UN Deputy Secretary-General sends powerful message of hope and peace to women in war-torn South Sudan
Madiu John is a survivor.
She has survived despite having no food and no home.
She has survived brutal fighting all around her.
She has survived rape.
The South Sudanese woman and many others who have sought sanctuary in a United Nations site protected by peacekeepers shared their stories with the UN Deputy Secretary-General, Amina Mohammed, who is leading a high-powered delegation to the conflict-affected country.
“Since this conflict erupted, there have been cases of sexual and gender-based violence. Since the time that it happened through till today, the perpetrators have not been held accountable,” said Madiu John.
The Deputy Secretary-General, a mother of six children herself, shared her own powerful message of hope and peace.
“So far, we have failed, there is no peace in South Sudan,” said DSG Amina Mohammed. “But as mothers, because of the children, we will not give up, not on peace. You must not be tired. You must have hope. You must find ways to close the gap between the tragedy today and your dream of tomorrow.”
Speaking to women in the protection site, the African Union Special Envoy for Women, Peace and Security, Bineta Diop, committed to justice for those who have suffered sexual violence.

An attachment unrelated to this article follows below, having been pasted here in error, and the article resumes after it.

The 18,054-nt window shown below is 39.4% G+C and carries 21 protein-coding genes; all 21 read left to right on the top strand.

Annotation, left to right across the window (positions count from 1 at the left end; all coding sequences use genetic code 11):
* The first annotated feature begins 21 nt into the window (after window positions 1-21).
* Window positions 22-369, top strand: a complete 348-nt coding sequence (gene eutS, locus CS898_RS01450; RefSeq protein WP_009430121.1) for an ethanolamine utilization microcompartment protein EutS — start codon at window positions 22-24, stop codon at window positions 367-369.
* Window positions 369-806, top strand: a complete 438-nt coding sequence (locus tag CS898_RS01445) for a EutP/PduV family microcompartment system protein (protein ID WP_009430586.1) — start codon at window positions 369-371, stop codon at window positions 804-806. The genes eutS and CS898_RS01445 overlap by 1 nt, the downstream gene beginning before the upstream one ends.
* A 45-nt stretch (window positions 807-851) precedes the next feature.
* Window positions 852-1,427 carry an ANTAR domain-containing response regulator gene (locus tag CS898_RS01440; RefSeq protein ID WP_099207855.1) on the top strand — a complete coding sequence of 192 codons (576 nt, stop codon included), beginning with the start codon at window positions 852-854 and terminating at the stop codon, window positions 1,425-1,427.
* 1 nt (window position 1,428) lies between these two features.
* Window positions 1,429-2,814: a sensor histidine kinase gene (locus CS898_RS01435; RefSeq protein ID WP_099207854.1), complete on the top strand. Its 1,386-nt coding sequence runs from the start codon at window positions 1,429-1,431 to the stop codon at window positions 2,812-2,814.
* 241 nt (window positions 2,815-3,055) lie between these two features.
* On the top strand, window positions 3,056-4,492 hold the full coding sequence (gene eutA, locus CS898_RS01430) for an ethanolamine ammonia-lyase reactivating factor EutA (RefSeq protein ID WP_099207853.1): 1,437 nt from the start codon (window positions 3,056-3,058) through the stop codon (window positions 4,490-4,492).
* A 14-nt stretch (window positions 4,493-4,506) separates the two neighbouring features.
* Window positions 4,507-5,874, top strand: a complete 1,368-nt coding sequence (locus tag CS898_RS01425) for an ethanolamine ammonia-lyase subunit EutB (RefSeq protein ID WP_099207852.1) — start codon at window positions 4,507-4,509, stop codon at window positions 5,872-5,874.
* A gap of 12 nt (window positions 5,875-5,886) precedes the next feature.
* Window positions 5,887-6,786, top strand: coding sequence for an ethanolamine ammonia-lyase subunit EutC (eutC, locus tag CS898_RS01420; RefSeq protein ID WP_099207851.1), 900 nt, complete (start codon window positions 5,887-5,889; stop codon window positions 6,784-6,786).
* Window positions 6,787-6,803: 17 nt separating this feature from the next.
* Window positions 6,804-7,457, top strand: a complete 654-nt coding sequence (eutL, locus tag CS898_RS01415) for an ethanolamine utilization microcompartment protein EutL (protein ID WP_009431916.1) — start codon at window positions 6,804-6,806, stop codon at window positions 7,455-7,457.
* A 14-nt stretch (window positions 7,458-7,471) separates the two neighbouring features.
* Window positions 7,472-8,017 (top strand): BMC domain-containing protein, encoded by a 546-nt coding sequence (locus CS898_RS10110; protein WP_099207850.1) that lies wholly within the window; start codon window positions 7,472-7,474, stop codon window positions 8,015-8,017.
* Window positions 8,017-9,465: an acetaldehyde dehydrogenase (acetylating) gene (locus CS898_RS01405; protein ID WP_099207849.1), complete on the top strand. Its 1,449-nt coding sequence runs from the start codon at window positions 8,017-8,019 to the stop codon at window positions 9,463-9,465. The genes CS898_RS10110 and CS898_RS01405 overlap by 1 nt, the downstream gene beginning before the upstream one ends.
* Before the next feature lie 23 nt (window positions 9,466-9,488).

“You need to mobilise,” she said. “We are victims but we don’t want to be victims. We are survivors. All of us in Africa. Survivors, survivors, survivors and we are going to fight to bring peace to South Sudan together.”
“We will fight for peace, but we will also fight for justice and accountability. Those who are perpetrators, we have to hold them accountable,” said Bineta Diop.
The delegation’s visit to Wau also focused on building resilience in local communities and giving people the confidence to return to their homes.
At the Aweil Jedid Basic School, UN agencies, humanitarian partners and local authorities are working together to help children reach their full potential.
The UN Mission in South Sudan has built classrooms. It provides peacekeeping patrols and is leading local peace talks. UNICEF, the UN Children’s Fund, provides school books, teacher training, boreholes and toilets while the World Food Programme provides food so that children have the energy to study. The Government is paying teachers’ salaries through a grant from the European Union.
“It is wonderful to see children moving from the tree to the classroom,” said the DSG. “I think that is a really good day for education, which is so foundational to building our children’s lives so they can prosper, so they can be part of an economy one day that is peaceful and is inclusive.”
While the children are dreaming of a brighter future, many others say there have been lots of promises of peace but the reality on the ground is very different. People continue to suffer from a lack of food, displacement and the daily threat of violence.
The women of Wau, though, were inspired by the solidarity expressed by the joint UN and AU delegation who left them with the sense that lasting peace and prosperity across South Sudan is possible.